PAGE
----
But this isn’t the complete story about AMMs and liquidity pools. You’ll need to keep in mind something else when providing liquidity to AMMs – impermanent loss.

What is impermanent loss?

Impermanent loss happens when the price ratio of deposited tokens changes after you deposit them in the pool. The larger the change is, the bigger the impermanent loss. This is why AMMs work best with token pairs that have a similar value, such as stable coins or wrapped tokens. If the price ratio between the pair remains in a relatively small range, the impermanent loss is also negligible.

On the other hand, if the ratio changes a lot, liquidity providers may be better off simply holding the tokens instead of adding funds to a pool. Even so, Uniswap pools like ETH/DAI that are quite exposed to impermanent loss have been profitable thanks to the trading fees they accrue.

With that said, the impermanent loss isn’t a great way to name this phenomenon. “Impermanence” assumes that if the assets revert to the prices where they were originally deposited, the losses are mitigated. However, if you withdraw your funds at a different price ratio than when you deposited them, the losses are very much permanent. In some cases, the trading fees might mitigate the losses, but it’s still important to consider the risks.

Be careful when depositing funds into an AMM, and make sure you understand the implications of impermanent loss. If you’d like to get an advanced overview of impermanent loss, read Pintail’s article about it.

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In Conclusion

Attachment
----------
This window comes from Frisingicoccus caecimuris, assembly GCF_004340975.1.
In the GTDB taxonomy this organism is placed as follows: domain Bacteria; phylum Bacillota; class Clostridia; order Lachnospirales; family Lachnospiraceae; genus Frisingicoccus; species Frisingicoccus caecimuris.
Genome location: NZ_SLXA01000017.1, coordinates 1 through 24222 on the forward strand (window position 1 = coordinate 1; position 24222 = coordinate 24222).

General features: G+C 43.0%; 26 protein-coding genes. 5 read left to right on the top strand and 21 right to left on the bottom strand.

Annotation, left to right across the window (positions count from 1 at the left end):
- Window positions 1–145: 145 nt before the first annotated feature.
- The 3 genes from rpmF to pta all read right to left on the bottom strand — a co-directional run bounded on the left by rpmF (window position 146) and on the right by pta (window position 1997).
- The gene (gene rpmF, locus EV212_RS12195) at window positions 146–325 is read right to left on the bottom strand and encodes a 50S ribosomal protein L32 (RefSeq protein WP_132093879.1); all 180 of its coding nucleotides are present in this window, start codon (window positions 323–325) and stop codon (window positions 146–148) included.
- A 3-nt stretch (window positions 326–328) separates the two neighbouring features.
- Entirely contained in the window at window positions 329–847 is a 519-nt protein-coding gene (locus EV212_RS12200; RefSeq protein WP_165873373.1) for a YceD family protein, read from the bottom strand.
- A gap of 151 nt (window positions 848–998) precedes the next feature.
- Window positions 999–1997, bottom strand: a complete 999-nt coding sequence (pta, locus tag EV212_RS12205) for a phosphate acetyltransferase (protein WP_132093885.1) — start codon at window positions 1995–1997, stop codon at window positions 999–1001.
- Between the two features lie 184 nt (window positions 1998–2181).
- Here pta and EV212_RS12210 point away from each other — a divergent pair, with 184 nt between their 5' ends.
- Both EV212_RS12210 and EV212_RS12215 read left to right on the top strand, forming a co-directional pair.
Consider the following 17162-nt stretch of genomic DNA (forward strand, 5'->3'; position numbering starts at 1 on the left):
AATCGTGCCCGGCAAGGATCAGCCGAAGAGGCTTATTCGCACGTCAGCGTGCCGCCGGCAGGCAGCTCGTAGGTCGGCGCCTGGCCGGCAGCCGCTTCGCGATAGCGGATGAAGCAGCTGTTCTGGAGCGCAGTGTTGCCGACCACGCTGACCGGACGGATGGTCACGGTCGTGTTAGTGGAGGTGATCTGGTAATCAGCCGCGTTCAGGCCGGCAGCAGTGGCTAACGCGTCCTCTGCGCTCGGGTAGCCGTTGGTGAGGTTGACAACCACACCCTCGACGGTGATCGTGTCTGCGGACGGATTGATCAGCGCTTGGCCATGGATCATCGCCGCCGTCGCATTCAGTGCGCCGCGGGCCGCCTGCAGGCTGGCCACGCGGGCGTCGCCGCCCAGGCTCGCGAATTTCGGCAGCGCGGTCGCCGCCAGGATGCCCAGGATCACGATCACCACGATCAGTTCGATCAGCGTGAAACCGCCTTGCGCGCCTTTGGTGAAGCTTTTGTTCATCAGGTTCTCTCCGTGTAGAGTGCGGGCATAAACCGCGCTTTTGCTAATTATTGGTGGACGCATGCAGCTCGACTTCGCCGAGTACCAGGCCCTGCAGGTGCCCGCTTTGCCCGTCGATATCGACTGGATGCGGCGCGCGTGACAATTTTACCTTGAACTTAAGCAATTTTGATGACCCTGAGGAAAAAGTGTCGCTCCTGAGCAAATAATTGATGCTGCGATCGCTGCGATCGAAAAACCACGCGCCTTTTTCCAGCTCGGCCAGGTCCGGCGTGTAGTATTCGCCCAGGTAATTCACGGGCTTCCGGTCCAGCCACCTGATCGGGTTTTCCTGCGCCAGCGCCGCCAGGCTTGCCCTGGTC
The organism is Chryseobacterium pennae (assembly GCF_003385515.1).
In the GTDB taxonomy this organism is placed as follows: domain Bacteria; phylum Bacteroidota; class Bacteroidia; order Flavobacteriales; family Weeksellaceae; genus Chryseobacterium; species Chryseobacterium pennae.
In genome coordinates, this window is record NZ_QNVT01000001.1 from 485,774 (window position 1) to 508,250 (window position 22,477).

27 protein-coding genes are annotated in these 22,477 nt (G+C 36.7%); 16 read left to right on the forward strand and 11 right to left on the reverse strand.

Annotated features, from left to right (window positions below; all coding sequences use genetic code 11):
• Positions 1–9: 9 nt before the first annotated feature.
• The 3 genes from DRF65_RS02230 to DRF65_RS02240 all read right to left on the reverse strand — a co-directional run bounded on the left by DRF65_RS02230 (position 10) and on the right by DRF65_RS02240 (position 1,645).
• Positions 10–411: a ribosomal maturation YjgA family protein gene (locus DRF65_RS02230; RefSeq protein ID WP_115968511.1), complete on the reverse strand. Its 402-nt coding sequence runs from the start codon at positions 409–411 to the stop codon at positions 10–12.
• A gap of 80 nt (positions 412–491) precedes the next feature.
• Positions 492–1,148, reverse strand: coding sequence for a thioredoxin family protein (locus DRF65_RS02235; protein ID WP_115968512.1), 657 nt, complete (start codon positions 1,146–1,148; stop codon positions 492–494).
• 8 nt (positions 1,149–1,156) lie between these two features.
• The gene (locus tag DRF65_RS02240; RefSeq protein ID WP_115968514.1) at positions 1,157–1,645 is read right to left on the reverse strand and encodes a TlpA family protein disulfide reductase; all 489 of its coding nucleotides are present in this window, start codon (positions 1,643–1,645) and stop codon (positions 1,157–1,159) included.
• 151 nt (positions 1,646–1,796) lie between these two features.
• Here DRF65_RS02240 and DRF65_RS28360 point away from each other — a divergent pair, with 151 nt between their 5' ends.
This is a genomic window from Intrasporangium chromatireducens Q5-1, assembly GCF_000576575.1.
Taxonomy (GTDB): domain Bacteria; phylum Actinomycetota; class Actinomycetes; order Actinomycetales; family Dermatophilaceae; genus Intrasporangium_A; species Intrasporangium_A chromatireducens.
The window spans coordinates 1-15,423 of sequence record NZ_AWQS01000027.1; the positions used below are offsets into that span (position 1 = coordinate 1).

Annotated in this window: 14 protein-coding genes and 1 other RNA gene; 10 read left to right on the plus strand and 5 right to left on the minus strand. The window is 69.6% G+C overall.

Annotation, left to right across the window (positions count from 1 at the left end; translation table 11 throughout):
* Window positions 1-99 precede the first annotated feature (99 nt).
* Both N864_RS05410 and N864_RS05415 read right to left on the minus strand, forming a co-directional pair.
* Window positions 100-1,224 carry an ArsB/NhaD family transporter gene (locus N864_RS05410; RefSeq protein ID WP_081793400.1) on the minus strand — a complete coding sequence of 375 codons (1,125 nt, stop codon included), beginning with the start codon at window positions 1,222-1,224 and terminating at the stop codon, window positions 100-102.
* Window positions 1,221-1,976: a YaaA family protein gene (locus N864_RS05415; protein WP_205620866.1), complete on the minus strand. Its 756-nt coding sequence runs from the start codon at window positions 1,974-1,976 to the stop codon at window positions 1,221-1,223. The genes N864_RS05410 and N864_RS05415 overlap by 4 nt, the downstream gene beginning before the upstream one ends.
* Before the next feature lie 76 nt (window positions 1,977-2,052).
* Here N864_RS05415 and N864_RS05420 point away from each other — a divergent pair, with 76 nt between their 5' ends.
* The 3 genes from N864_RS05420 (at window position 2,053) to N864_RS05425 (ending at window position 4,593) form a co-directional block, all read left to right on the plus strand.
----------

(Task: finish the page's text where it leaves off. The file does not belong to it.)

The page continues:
Computerized marketplace makers are a staple of the DeFi space. They permit basically absolutely everyone to create markets seamlessly and successfully. At the same time as they do have their obstacles as compared to ordering e-book exchanges. The general innovation they create to crypto is beneficial.

AMMs are still in their infancy. The AMMs we recognize and use today like Uniswap, Curve, and PancakeSwap are elegant in design, but quite limited in functions. There are possibly many extra progressive AMM designs coming inside the destiny. This needs to lead to lower charges, less friction, and ultimately higher liquidity for each DeFi person.

Still, got questions on DeFi and automatic market-making? check out our Q&A platform, Ask Academy, in which the Binance network will solve your questions.

However, if there is anything you think we are missing. Don’t hesitate to inform us by dropping your advice in the comment section.

Either way, let me know by leaving a comment below!

Read More: You can find more here https://www.poptalkz.com/.